Monday, June 5, 2023

Goodbye NYC; Estimates show big city losses, sunbelt gains

Ko Im always thought she would be in New York forever. She knew every corner of Manhattan and had worked hard to build a community of friends. Living in a small apartment, she found her attitude changing quickly in the pandemic. After her brother accepted a job in Seattle in the summer of 2020, she decided to move there as well.

“It was fine until it wasn’t,” said Im, 36. “The pandemic really changed my mindset about how I wanted to live or how I needed to live.”

Eight of America’s 10 largest cities lost their population during the first year of the pandemic, leading with New York, Los Angeles and Chicago. Between July 2020 and July 2021, New York lost more than 305,000 people, while Chicago and Los Angeles contracted 45,000 residents and 40,000 people, respectively.

Although San Francisco is not among the 10 largest cities, about 55,000 residents have left that city, or 6.3% of its 2020 population, the highest percentage of any US city.

Of the 10 largest US cities, only San Antonio and Phoenix gained new residents, but they added only 13,000 people, or less than 1% of their population, according to 2021 vintage population estimates.

Justin Jordan’s move to Phoenix a year earlier was inspired by a job offer that paid him more than a penny in Moundsville, West Virginia, where he was living. She has had to cope with 110 °F (43.3 °C) temperatures and cumbersome traffic.

“I love the weather, the atmosphere and all the things to do,” said Jordan, 33, senior operations manager at a business services firm.

Austin and Fort Worth in Texas; Jacksonville, Florida; Charlotte, North Carolina; And Columbus, Ohio also recorded a modest population gain.

In March, the Census Bureau released estimates for metro areas and counties. Showing change from mid 2020 to mid 2021. Estimates released Thursday provide a more nuanced perspective. For example, the March data showed Metro Dallas. The city had the largest population gain of any metro area in the US, adding more than 97,000 residents, but Thursday’s estimates showed the city of Dallas lost about 15,000 residents. Growth took place in Dallas suburbs such as Frisco, McKinney and Plano.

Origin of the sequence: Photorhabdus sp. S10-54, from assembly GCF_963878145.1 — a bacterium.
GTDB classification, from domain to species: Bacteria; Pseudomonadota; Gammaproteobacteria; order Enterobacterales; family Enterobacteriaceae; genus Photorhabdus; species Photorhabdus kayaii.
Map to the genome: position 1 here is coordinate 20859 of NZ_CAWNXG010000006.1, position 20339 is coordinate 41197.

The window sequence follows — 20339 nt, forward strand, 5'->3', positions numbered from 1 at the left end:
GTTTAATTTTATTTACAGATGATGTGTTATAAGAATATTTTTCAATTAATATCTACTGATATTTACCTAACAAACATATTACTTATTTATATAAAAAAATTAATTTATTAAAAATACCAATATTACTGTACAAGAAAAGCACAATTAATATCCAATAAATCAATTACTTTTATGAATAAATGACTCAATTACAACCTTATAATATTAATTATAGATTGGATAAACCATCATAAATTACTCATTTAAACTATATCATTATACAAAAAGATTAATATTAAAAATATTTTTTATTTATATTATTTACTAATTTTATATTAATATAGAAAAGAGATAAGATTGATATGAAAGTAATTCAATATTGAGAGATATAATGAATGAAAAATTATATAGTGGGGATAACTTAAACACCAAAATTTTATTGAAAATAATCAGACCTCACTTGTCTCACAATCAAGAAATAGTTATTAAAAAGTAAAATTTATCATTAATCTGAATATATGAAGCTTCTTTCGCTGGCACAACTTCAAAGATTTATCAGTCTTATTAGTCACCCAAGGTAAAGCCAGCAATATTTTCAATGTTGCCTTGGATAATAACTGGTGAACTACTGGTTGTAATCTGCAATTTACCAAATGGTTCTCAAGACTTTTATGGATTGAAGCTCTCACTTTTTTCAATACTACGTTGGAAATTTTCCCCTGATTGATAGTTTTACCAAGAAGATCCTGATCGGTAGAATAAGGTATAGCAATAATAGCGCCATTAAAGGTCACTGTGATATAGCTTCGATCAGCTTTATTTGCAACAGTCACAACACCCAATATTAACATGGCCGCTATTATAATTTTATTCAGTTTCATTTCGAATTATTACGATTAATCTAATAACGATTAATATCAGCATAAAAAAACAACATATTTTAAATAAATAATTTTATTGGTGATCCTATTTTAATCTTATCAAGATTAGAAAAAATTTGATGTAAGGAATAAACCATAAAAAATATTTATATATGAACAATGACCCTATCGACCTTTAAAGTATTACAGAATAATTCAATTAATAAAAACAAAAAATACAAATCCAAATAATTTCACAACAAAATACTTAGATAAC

The causes of population change vary from city to city, driven by housing costs, jobs, births and deaths. The pandemic and lockdown in the spring of 2020 made crowded city living less attractive for a time, and those who could leave – workers who could do their jobs remotely, for example – sometimes Did.

Brookings Institution demographer William Frey said he believes the population decline in most of the largest US cities from 2020 to 2021 is “short-term and pandemic-related.”

When it comes to growth rates, as opposed to raw numbers, the fastest growing cities with populations of at least 50,000 residents were in the booming suburbs of the Sunbelt metro areas. They included Georgetown and Leander outside Austin; the city of Queen Creek and the towns of Buckeye, Casa Grande and Maricopa outside Phoenix; the city of New Braunfels outside San Antonio; and Fort Myers, Florida. Their growth rate ranged between 6.1% and 10.5%.

The city’s communications manager, Keith Hutchinson, said that as Metro Austin has grown rapidly, so has Georgetown, located more than 25 miles (40 kilometers) north of the Texas capital. The city grew by 10.5%, the highest in the country last year, and now has 75,000 residents.

“It’s not really surprising,” Hutchinson said. “People are going here for jobs.”

Estimates also showed a 3% to 3.5% decline in population in New Jersey cities outside of New York such as Union City, Hoboken and Bayonne. Similar declines occurred in Daly City, Redwood City and San Mateo outside of San Francisco, as well as Cupertino in Silicon Valley.

Lake Charles, Louisiana, which was devastated by Hurricane Laura in 2020, lost about 5% of its residents, the second highest rate in the US after San Francisco.

Although a Category 4 storm was the driver there, elsewhere, the pandemic created opportunities to move forward. Andrew Mazur, 31, had been wanting to leave Philadelphia for South Florida for some time, where he grew up, and in November 2020 his job at a large professional services firm brought the opportunity to work remotely. He joined about 25,000 residents who left Philadelphia. between 2020 and 2021.

Although he now needs a car to get around, Mazur enjoys playing golf and going to the beach every weekend. He recently moved out of his parents’ house, getting his own apartment in Fort Lauderdale. He made the move official three weeks ago by obtaining a Florida driver’s license.

“I’m not going back. It’s been great,” Mazur said. “Philly, New York, Chicago — there’s a lot of people going down here.”


Follow Mike Schneider on Twitter

World Nation News Desk
World Nation News Desk
World Nation News is a digital news portal website. Which provides important and latest breaking news updates to our audience in an effective and efficient ways, like world’s top stories, entertainment, sports, technology and much more news.
Latest news
Related news


Please enter your comment!
Please enter your name here